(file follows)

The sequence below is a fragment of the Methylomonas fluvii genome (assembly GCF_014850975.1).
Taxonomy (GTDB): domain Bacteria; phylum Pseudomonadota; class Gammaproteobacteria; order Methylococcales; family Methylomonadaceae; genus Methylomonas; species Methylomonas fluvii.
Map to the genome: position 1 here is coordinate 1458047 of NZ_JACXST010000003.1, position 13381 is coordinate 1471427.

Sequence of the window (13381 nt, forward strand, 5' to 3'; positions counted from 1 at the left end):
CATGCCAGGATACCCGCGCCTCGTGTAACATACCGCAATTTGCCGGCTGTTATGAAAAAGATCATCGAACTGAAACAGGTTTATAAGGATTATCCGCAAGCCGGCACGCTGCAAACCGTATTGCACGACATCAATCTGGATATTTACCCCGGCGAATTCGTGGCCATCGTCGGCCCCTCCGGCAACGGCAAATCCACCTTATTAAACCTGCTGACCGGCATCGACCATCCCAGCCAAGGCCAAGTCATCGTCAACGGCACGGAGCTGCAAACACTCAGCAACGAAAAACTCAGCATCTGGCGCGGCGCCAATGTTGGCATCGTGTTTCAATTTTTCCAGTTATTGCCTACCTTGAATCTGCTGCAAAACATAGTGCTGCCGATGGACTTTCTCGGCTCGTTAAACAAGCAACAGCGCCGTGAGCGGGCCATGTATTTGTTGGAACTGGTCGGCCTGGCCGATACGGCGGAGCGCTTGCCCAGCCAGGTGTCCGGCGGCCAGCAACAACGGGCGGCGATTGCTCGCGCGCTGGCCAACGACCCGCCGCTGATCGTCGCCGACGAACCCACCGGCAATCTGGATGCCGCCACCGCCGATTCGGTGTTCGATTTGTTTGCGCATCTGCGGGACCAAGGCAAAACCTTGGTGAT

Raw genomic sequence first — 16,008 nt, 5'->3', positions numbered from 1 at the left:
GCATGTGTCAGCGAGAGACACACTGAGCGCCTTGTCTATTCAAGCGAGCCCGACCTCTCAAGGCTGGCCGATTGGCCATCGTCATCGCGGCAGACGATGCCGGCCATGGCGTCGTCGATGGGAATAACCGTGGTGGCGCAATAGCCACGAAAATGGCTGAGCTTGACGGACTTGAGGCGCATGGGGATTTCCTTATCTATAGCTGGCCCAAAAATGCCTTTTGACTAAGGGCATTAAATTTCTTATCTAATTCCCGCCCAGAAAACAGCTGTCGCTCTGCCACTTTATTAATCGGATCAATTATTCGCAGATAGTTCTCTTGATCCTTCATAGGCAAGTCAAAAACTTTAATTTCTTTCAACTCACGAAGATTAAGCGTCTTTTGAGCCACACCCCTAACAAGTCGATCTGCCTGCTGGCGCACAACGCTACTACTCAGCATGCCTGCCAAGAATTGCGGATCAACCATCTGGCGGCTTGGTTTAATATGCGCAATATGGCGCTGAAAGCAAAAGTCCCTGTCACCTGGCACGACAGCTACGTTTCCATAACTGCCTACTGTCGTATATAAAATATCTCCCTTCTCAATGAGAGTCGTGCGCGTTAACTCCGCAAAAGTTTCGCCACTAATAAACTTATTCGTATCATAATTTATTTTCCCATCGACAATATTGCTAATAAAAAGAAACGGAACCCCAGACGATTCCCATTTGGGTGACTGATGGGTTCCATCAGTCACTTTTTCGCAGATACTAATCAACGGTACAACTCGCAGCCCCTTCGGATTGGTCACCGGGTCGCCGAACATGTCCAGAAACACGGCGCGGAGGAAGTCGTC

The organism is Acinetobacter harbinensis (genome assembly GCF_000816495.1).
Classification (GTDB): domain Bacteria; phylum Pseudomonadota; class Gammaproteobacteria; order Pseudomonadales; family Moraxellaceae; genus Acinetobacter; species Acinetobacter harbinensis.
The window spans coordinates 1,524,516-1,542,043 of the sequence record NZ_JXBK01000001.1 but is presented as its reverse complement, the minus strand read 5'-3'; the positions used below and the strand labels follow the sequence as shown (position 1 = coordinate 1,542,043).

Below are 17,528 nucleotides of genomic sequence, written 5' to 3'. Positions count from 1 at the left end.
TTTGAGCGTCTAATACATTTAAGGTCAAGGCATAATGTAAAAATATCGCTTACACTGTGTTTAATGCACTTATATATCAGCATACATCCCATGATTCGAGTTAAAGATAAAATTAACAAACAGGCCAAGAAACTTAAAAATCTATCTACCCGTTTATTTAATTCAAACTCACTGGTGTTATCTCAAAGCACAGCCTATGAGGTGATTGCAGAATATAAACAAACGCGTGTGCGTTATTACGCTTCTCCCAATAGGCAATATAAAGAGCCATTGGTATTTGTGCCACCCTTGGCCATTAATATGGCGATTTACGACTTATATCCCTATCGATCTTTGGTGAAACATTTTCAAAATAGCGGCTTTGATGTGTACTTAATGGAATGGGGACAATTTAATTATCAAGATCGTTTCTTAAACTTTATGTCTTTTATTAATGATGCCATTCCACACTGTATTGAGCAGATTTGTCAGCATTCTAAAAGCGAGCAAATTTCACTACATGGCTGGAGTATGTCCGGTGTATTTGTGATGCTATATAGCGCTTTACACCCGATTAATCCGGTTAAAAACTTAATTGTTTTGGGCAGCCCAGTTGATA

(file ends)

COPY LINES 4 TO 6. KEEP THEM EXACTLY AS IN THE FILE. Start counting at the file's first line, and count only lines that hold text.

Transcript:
Sequence of the window (13381 nt, forward strand, 5' to 3'; positions counted from 1 at the left end):
CATGCCAGGATACCCGCGCCTCGTGTAACATACCGCAATTTGCCGGCTGTTATGAAAAAGATCATCGAACTGAAACAGGTTTATAAGGATTATCCGCAAGCCGGCACGCTGCAAACCGTATTGCACGACATCAATCTGGATATTTACCCCGGCGAATTCGTGGCCATCGTCGGCCCCTCCGGCAACGGCAAATCCACCTTATTAAACCTGCTGACCGGCATCGACCATCCCAGCCAAGGCCAAGTCATCGTCAACGGCACGGAGCTGCAAACACTCAGCAACGAAAAACTCAGCATCTGGCGCGGCGCCAATGTTGGCATCGTGTTTCAATTTTTCCAGTTATTGCCTACCTTGAATCTGCTGCAAAACATAGTGCTGCCGATGGACTTTCTCGGCTCGTTAAACAAGCAACAGCGCCGTGAGCGGGCCATGTATTTGTTGGAACTGGTCGGCCTGGCCGATACGGCGGAGCGCTTGCCCAGCCAGGTGTCCGGCGGCCAGCAACAACGGGCGGCGATTGCTCGCGCGCTGGCCAACGACCCGCCGCTGATCGTCGCCGACGAACCCACCGGCAATCTGGATGCCGCCACCGCCGATTCGGTGTTCGATTTGTTTGCGCATCTGCGGGACCAAGGCAAAACCTTGGTGAT

Raw genomic sequence first — 16,008 nt, 5'->3', positions numbered from 1 at the left: